Asian Journal of Transfusion Science

LETTER TO THE EDITOR
Year
: 2018  |  Volume : 12  |  Issue : 1  |  Page : 93--94

A curious case of thick white slick in a blood bag


Anju Dubey1, Atul Sonker2,  
1 Department of Transfusion Medicine, T.S. Misra Medical College and Hospital, Lucknow, Uttar Pradesh, India
2 Department of Transfusion Medicine, Sanjay Gandhi Postgraduate Institute of Medical Sciences, Lucknow, Uttar Pradesh, India

Correspondence Address:
Anju Dubey
Department of Transfusion Medicine, T.S. Misra Medical College and Hospital, Lucknow, Uttar Pradesh
India




How to cite this article:
Dubey A, Sonker A. A curious case of thick white slick in a blood bag.Asian J Transfus Sci 2018;12:93-94


How to cite this URL:
Dubey A, Sonker A. A curious case of thick white slick in a blood bag. Asian J Transfus Sci [serial online] 2018 [cited 2020 Aug 3 ];12:93-94
Available from: http://www.ajts.org/text.asp?2018/12/1/93/225684


Full Text



Sir,

Visual anomalies are a common occurrence in the blood components. They come into light when blood components are visually inspected before issue. The US-Food and Drug Administration issued an alert emphasizing on enhanced visual inspection of all blood components for the presence of white particulate matter (WPM) in 2003 and an AABB press release categorized them into four different patterns: Type I matter, consisting of 20–5000 small WPM per unit; Type II matter, consisting of 2–50 large WPM per unit; Type III matter, consisting of atypical bubbles; and Type IV matter, consisting of a yellow/white oil slick.[1]

Here, we report a case of visual anomaly in a packed red blood cell (PRBC) bag, 12 days old, which was detected before issuing. There were two thick whitish streaks one at the center and the other near the upper end of the bag, which were slippery in consistency and did not dissolve on gentle shaking [Figure 1]. The tubings attached to the unit contained numerous white clumps. On vigorous rubbing, the streaks disintegrated partially into opaque granularities [Figure 2] only to consolidate again on resting undisturbed for 10 min at room temperature. On retrospection, the unit was found to be collected in a double bag (M/S Mitra Industries (P) Ltd., India) and plasma was separated using hard spin. We called up the donor who was an 18-year-old male, weighing approximately 90 kg. On further investigation from a fresh blood sample, RBC, white blood cell (WBC), and platelet counts were normal. Serum protein levels were within the normal range, but low-density lipoprotein-cholesterol level was 280 mg/dl on lipid profile assay. There were no other abnormality in the lipidogram and no significant history of drug intake. The sample from PRBC unit was sent for Gram staining which gave negative results and culture was sterile. Frozen plasma bag from the same unit however showed no visual abnormality. The unit was issued after routine compatibility testing and transfused uneventfully.{Figure 1}{Figure 2}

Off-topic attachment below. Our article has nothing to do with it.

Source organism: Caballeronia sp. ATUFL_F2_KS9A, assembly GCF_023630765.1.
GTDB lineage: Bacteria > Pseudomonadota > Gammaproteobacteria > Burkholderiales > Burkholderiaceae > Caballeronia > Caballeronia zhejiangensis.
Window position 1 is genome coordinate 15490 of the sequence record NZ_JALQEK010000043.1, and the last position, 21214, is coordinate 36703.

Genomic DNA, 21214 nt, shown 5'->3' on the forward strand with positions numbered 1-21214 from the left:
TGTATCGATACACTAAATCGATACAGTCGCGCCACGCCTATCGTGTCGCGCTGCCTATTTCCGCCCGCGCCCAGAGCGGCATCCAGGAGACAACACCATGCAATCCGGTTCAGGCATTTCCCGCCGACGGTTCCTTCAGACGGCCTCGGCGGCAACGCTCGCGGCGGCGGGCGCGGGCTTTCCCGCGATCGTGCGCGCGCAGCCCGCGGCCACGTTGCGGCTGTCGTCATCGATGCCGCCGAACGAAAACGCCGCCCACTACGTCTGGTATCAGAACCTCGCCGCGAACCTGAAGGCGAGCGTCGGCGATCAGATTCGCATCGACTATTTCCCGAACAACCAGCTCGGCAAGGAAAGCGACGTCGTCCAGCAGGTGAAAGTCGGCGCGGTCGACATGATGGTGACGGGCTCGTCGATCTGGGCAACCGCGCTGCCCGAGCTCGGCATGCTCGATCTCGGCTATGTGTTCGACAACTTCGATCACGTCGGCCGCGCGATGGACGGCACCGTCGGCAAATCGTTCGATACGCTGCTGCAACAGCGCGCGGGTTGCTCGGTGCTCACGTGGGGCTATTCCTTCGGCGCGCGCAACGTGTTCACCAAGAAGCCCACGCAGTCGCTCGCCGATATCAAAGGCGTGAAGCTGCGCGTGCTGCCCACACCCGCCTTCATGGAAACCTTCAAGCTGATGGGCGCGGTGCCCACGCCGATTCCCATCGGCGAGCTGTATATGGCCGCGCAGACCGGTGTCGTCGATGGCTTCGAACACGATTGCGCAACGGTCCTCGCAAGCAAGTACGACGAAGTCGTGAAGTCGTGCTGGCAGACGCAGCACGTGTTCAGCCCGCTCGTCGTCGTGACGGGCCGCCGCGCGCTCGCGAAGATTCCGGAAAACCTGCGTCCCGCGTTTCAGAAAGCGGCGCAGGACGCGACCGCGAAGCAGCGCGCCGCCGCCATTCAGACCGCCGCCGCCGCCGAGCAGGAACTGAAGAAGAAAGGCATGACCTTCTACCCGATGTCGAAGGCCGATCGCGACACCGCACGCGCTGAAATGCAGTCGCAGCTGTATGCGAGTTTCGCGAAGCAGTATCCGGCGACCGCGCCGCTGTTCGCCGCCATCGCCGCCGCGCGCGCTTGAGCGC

WPM is a well-known entity composed of aggregates of platelets and WBCs in a matrix of cellular debris and fibrin. A similar case has been reported by Sachdev et al.[2] which differs from this case as there were few white particles in the PRBC bag prepared through soft spin from a donor with no lipid abnormality. This is however a case of Type IV matter according to the AABB classification which has been least frequently reported. Exact etiology is still unknown; high speed of centrifugation, nondepletion of leukocytes, increased donor platelet counts, and donor hyperlipidemia have been implicated as potential harbingers nonetheless.[3] No adverse transfusion reaction has been reported from bags containing WPM,[4] yet ruling out of other similar causes of visual anomalies by thorough investigations is warranted before issuing the blood bag.

Financial support and sponsorship

Nil.

Conflicts of interest

There are no conflicts of interest.

References

1AABB. Key and Terminology as Relates to Atypical Blood Units. AABB Press Release. Bethesda, MD: AABB; 2003.
2Sachdev S, Dhawan HK, Khetan D, Marwaha N, Jain A, Sharma RR, et al. White particulate matter in a packed red blood cells unit. Asian J Transfus Sci 2011;5:175-6.
3Rentas FJ, Macdonald VW, Rothwell SW, McFaul SJ, Asher LV, Kennedy AM, et al. White particulate matter found in blood collection bags consist of platelets and leukocytes. Transfusion 2004;44:959-66.
4Iwamoto M, Curns AT, Blake PA, Jernigan DB, Holman RC, Lance-Parker SE, et al. Rapid evaluation of risk of white particulate matter in blood components by a statewide survey of transfusion reactions. Transfusion 2004;44:967-72.